Tuesday, April 10, 2018

We Are Not a Project

I found a column by Suzanne Fields at conservative site Townhall. With a headline of "A Good Man Is Still Hard to Find" I took notice.
Women have been complaining since the original Adams family was evicted from the Garden of Eden that "A good man is hard to find."
Whining, complaining, nagging... yep.
Despite radical feminist mockery of the very idea of manliness, that men are natural sexual predators, most women -- with very few exceptions -- still want one.
Of course they do! It's nice to have the cash flow, the bodyguard, an errand boy, and a receptacle for your whines and gripes and thoughts.
The #MeToo movement has nevertheless changed a lot of things in the wake of the sexual harassment-scandal season. One of them is the regard in which men are universally held by women. It often seems we're back to the '80s, when there was a similar assault on the idea of manhood and some women decried all sex as rape.
Radical feminist activists Catherine MacKinnon and Andrea Dworkin were widely credited with saying that "all sex is rape" and "all men are rapists." They both deny the statements, but Dworkin conceded that she did say, "Penetrative intercourse is, by its nature, violent."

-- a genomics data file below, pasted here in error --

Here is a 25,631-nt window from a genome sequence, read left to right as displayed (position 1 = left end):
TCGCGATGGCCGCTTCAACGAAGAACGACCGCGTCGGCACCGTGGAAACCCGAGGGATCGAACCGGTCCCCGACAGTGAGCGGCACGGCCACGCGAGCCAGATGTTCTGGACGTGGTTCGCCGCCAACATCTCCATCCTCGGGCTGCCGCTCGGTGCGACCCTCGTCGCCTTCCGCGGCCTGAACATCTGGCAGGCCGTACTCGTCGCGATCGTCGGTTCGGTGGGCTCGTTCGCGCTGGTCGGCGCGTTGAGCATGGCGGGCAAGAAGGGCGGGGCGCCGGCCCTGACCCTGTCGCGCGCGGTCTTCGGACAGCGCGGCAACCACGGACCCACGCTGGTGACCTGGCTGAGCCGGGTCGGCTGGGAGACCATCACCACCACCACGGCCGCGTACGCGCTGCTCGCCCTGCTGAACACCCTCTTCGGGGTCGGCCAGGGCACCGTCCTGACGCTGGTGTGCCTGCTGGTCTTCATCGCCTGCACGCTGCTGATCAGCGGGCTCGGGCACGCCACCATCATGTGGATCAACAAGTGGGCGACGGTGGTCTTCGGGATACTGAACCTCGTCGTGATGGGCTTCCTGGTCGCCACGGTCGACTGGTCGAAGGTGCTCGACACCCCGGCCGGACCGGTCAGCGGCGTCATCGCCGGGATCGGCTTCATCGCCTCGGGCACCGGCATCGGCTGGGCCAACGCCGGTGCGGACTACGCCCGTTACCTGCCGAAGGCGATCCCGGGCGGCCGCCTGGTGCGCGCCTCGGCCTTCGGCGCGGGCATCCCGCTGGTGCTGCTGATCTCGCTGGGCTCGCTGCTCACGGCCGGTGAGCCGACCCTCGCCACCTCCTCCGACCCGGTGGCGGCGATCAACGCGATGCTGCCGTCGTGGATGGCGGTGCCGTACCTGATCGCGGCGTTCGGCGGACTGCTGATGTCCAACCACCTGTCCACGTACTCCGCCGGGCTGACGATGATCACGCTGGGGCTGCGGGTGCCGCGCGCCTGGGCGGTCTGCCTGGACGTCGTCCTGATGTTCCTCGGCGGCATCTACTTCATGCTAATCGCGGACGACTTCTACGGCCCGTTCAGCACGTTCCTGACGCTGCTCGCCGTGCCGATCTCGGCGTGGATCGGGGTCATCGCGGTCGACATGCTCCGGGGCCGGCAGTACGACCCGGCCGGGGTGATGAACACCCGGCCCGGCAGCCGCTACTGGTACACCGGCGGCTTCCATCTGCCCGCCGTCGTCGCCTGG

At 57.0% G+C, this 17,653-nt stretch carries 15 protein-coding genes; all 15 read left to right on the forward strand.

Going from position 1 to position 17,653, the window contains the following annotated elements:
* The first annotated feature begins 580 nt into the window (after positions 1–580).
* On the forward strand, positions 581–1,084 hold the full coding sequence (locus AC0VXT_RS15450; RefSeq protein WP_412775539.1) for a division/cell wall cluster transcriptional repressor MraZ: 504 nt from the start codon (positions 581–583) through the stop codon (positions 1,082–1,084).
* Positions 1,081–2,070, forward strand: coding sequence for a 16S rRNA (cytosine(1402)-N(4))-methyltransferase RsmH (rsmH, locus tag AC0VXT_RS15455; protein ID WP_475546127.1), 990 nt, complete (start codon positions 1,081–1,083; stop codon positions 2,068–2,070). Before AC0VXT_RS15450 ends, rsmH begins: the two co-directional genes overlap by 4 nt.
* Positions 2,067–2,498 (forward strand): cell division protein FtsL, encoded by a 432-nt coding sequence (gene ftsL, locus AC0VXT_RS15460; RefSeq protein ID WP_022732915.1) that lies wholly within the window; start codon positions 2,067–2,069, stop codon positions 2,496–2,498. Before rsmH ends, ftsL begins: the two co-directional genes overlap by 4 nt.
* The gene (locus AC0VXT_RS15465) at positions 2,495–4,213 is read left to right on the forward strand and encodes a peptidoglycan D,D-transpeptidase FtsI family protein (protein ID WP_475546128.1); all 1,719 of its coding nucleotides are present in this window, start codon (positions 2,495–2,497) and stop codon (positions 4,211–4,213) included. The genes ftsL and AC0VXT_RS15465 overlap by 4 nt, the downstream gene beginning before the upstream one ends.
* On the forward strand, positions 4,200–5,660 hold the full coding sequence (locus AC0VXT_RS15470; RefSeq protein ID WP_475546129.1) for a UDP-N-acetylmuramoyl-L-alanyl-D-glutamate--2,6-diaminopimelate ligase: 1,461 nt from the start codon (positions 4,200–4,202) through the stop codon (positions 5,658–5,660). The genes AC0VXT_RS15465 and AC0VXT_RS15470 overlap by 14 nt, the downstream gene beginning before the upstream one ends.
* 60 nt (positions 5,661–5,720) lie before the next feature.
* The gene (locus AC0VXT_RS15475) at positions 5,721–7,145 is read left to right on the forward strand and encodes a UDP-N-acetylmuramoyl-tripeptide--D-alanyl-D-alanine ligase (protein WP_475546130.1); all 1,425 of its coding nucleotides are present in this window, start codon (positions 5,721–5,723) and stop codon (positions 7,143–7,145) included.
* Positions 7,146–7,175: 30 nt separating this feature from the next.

No wonder men are choosing to To Their Own Way (see MGTOW).

We hear versions of the sentiment in #MeToo accounts of women talking about their encounters with boorish men.
A lot of that is true, and a lot of women have legitimate complaints. However, a lot of women facilitated these encounters. Regardless, it's a reminder why some men are avoiding women as much as possible, especially in the workplace.

Sebastian Junger, in a perceptive op-ed in National Review magazine, recalls how a friend once told him: "(B)eing a man meant two things: taking care of your loved ones and burying your dead. Everything flows from that."
How about being 18 or older and having a penis? Women aren't defined by what they do for others. Why should we define men by that?
"The definition of a man," says anthropologist Joyce Benson, "is someone you can count on when the enemy comes."
Throughout history, men have demonstrated they are willing to put the safety of others above their own, usually their wives and children, but sometimes strangers. This is a male instinct that often emerges at an early age.
If we don't have wives and children and if we perceive a culture as misandrist, we're a lot less likely to sacrifice ourselves. Which is probably some of the reason why people are so desperate for men to marry and have children, and to fool us into thinking society unjustly privileges us.

A British experiment in 2015 found that when women looked at photographs of men, they consistently chose men with combat medals as the more attractive. In a different study, women were attracted to men with facial scars.
Women like to see that men get hurt. What does that tell you?
The good news, as Mansfield sees it, is that the steady march of gender neutrality is slowing. The change is not always pretty. Neither are manly men -- sometimes ribald, often roughly cut and ornery. But they can usually be tamed over time. Let's hope.
Ah yes, a woman will "tame" a man. Most men should say, "No thanks!"


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